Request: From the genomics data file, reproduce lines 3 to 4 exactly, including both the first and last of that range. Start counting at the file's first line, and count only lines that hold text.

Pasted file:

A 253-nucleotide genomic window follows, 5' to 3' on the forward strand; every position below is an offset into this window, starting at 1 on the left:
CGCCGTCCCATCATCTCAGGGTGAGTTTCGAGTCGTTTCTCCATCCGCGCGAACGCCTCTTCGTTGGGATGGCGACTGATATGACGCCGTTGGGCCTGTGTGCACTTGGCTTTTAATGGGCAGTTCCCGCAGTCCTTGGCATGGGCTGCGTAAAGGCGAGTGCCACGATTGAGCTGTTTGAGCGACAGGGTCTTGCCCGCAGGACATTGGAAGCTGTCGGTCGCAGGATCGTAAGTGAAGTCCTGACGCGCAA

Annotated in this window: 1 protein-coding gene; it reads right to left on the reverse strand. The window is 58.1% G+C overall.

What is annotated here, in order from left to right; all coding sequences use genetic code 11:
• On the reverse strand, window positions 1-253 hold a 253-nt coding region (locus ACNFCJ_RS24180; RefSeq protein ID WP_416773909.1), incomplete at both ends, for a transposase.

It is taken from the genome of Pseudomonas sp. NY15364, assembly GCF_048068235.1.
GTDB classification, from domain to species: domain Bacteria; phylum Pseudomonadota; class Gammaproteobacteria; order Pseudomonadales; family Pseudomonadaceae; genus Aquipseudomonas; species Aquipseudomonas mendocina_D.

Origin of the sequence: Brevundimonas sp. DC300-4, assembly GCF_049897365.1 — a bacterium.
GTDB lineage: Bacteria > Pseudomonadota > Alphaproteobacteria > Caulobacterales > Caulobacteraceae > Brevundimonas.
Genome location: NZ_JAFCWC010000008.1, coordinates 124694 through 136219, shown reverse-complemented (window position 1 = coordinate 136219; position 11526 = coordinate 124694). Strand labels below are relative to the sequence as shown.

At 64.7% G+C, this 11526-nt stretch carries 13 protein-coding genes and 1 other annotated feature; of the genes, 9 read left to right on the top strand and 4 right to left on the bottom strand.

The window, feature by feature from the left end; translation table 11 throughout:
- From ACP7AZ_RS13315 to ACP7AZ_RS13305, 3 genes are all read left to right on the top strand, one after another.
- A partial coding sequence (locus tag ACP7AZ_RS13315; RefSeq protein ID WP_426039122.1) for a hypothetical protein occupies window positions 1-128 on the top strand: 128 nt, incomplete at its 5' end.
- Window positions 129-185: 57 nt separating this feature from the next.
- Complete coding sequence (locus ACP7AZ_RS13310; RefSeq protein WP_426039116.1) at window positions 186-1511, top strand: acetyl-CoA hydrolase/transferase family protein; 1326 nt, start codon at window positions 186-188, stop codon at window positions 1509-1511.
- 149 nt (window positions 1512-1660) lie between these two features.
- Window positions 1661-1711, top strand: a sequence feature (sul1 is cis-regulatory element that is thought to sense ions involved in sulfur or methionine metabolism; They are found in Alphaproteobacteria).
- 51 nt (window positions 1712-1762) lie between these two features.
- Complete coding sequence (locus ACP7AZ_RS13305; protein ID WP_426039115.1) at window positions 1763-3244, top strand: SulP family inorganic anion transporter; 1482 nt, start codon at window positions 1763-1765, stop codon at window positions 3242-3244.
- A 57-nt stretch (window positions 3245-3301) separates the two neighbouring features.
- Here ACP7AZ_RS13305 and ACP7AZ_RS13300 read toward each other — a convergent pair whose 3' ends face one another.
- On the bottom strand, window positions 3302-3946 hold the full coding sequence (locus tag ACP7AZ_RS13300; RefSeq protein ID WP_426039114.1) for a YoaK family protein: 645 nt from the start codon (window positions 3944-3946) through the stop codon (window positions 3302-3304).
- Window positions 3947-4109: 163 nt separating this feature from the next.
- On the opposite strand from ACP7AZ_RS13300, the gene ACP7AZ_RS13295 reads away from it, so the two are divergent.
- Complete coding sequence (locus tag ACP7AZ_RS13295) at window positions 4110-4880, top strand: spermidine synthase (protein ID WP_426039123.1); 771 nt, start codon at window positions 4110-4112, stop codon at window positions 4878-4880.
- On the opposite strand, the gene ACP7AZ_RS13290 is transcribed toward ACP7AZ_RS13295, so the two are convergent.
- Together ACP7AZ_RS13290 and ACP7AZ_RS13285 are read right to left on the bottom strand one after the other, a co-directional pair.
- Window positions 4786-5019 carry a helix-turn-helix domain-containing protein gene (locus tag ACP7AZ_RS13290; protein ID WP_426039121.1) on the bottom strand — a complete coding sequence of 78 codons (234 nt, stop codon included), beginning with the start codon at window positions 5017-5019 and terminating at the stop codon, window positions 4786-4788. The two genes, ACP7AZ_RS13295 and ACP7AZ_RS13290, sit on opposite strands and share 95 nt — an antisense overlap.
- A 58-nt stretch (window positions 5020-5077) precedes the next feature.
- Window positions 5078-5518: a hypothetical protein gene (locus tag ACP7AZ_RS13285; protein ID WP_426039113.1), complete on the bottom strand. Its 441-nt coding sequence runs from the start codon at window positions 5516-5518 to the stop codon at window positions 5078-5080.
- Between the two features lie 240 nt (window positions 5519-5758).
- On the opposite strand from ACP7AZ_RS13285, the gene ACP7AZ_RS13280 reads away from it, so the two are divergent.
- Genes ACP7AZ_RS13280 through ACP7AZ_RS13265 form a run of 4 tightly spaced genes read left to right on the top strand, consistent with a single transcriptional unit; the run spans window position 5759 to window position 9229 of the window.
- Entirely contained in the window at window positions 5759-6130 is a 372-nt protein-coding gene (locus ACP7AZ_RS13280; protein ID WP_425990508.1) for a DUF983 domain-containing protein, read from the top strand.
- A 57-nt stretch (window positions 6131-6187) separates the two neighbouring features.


Annotated in this window: 1 protein-coding gene; it reads right to left on the reverse strand. The window is 58.1% G+C overall.

What is annotated here, in order from left to right; all coding sequences use genetic code 11: